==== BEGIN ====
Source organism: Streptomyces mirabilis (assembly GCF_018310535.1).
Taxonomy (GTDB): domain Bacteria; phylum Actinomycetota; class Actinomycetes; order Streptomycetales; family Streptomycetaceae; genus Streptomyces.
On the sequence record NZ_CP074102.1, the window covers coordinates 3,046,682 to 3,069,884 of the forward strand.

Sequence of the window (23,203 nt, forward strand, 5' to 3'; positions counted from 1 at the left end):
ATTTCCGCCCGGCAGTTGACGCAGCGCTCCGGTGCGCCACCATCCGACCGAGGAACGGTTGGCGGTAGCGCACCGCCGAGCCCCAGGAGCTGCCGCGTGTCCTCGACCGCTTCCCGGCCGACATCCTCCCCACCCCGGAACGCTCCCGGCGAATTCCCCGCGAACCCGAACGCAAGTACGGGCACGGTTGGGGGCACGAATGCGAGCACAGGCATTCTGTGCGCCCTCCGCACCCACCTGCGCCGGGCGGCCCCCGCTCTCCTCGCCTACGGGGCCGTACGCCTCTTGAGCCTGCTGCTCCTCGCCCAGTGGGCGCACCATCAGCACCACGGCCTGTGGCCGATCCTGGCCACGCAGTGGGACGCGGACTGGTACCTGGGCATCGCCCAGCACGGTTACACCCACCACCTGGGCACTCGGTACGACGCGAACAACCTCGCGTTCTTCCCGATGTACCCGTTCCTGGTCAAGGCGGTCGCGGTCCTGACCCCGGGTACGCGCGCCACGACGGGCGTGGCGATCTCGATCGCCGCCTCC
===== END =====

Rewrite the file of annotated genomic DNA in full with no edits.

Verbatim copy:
Source organism: Streptomyces mirabilis (assembly GCF_018310535.1).
Taxonomy (GTDB): domain Bacteria; phylum Actinomycetota; class Actinomycetes; order Streptomycetales; family Streptomycetaceae; genus Streptomyces.
On the sequence record NZ_CP074102.1, the window covers coordinates 3,046,682 to 3,069,884 of the forward strand.

Sequence of the window (23,203 nt, forward strand, 5' to 3'; positions counted from 1 at the left end):
ATTTCCGCCCGGCAGTTGACGCAGCGCTCCGGTGCGCCACCATCCGACCGAGGAACGGTTGGCGGTAGCGCACCGCCGAGCCCCAGGAGCTGCCGCGTGTCCTCGACCGCTTCCCGGCCGACATCCTCCCCACCCCGGAACGCTCCCGGCGAATTCCCCGCGAACCCGAACGCAAGTACGGGCACGGTTGGGGGCACGAATGCGAGCACAGGCATTCTGTGCGCCCTCCGCACCCACCTGCGCCGGGCGGCCCCCGCTCTCCTCGCCTACGGGGCCGTACGCCTCTTGAGCCTGCTGCTCCTCGCCCAGTGGGCGCACCATCAGCACCACGGCCTGTGGCCGATCCTGGCCACGCAGTGGGACGCGGACTGGTACCTGGGCATCGCCCAGCACGGTTACACCCACCACCTGGGCACTCGGTACGACGCGAACAACCTCGCGTTCTTCCCGATGTACCCGTTCCTGGTCAAGGCGGTCGCGGTCCTGACCCCGGGTACGCGCGCCACGACGGGCGTGGCGATCTCGATCGCCGCCTCC